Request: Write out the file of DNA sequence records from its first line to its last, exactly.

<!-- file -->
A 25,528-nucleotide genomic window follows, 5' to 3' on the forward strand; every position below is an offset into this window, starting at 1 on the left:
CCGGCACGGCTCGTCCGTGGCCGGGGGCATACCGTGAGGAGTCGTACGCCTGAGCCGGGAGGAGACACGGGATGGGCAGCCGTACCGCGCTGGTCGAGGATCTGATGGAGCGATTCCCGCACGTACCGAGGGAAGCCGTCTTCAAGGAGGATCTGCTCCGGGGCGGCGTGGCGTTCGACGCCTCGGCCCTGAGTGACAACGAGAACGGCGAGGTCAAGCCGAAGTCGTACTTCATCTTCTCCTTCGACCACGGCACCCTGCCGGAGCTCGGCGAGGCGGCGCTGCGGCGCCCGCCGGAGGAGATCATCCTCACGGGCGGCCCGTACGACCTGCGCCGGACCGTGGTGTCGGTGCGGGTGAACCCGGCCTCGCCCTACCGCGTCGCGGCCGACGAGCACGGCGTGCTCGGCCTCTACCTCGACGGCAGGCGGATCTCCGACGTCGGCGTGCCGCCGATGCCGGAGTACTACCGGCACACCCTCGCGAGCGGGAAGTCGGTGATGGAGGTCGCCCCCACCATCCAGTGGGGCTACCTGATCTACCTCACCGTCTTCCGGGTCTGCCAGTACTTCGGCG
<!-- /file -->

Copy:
A 25,528-nucleotide genomic window follows, 5' to 3' on the forward strand; every position below is an offset into this window, starting at 1 on the left:
CCGGCACGGCTCGTCCGTGGCCGGGGGCATACCGTGAGGAGTCGTACGCCTGAGCCGGGAGGAGACACGGGATGGGCAGCCGTACCGCGCTGGTCGAGGATCTGATGGAGCGATTCCCGCACGTACCGAGGGAAGCCGTCTTCAAGGAGGATCTGCTCCGGGGCGGCGTGGCGTTCGACGCCTCGGCCCTGAGTGACAACGAGAACGGCGAGGTCAAGCCGAAGTCGTACTTCATCTTCTCCTTCGACCACGGCACCCTGCCGGAGCTCGGCGAGGCGGCGCTGCGGCGCCCGCCGGAGGAGATCATCCTCACGGGCGGCCCGTACGACCTGCGCCGGACCGTGGTGTCGGTGCGGGTGAACCCGGCCTCGCCCTACCGCGTCGCGGCCGACGAGCACGGCGTGCTCGGCCTCTACCTCGACGGCAGGCGGATCTCCGACGTCGGCGTGCCGCCGATGCCGGAGTACTACCGGCACACCCTCGCGAGCGGGAAGTCGGTGATGGAGGTCGCCCCCACCATCCAGTGGGGCTACCTGATCTACCTCACCGTCTTCCGGGTCTGCCAGTACTTCGGCG